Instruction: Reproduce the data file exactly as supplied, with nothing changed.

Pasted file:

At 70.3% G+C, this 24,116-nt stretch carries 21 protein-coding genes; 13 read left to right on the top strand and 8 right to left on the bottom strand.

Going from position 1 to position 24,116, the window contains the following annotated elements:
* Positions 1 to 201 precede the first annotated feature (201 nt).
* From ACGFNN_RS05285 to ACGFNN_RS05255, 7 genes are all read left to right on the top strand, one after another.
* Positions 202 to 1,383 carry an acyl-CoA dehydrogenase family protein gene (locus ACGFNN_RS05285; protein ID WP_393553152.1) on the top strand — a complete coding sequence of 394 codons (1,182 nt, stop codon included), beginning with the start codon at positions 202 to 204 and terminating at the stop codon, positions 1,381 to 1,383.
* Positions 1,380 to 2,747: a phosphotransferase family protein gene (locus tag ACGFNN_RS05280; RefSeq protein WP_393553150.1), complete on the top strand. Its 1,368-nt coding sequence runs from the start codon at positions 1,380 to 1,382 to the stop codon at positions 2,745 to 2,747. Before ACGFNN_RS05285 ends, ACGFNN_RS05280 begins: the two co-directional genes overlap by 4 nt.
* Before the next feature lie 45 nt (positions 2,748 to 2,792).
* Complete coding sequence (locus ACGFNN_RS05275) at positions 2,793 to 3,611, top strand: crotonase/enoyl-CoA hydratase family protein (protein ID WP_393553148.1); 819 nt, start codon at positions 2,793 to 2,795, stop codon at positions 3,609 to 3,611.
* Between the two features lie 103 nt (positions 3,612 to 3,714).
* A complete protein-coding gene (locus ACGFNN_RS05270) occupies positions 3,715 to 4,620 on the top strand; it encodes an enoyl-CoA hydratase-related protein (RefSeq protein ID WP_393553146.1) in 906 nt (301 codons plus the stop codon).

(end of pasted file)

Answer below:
At 70.3% G+C, this 24,116-nt stretch carries 21 protein-coding genes; 13 read left to right on the top strand and 8 right to left on the bottom strand.

Going from position 1 to position 24,116, the window contains the following annotated elements:
* Positions 1 to 201 precede the first annotated feature (201 nt).
* From ACGFNN_RS05285 to ACGFNN_RS05255, 7 genes are all read left to right on the top strand, one after another.
* Positions 202 to 1,383 carry an acyl-CoA dehydrogenase family protein gene (locus ACGFNN_RS05285; protein ID WP_393553152.1) on the top strand — a complete coding sequence of 394 codons (1,182 nt, stop codon included), beginning with the start codon at positions 202 to 204 and terminating at the stop codon, positions 1,381 to 1,383.
* Positions 1,380 to 2,747: a phosphotransferase family protein gene (locus tag ACGFNN_RS05280; RefSeq protein WP_393553150.1), complete on the top strand. Its 1,368-nt coding sequence runs from the start codon at positions 1,380 to 1,382 to the stop codon at positions 2,745 to 2,747. Before ACGFNN_RS05285 ends, ACGFNN_RS05280 begins: the two co-directional genes overlap by 4 nt.
* Before the next feature lie 45 nt (positions 2,748 to 2,792).
* Complete coding sequence (locus ACGFNN_RS05275) at positions 2,793 to 3,611, top strand: crotonase/enoyl-CoA hydratase family protein (protein ID WP_393553148.1); 819 nt, start codon at positions 2,793 to 2,795, stop codon at positions 3,609 to 3,611.
* Between the two features lie 103 nt (positions 3,612 to 3,714).
* A complete protein-coding gene (locus ACGFNN_RS05270) occupies positions 3,715 to 4,620 on the top strand; it encodes an enoyl-CoA hydratase-related protein (RefSeq protein ID WP_393553146.1) in 906 nt (301 codons plus the stop codon).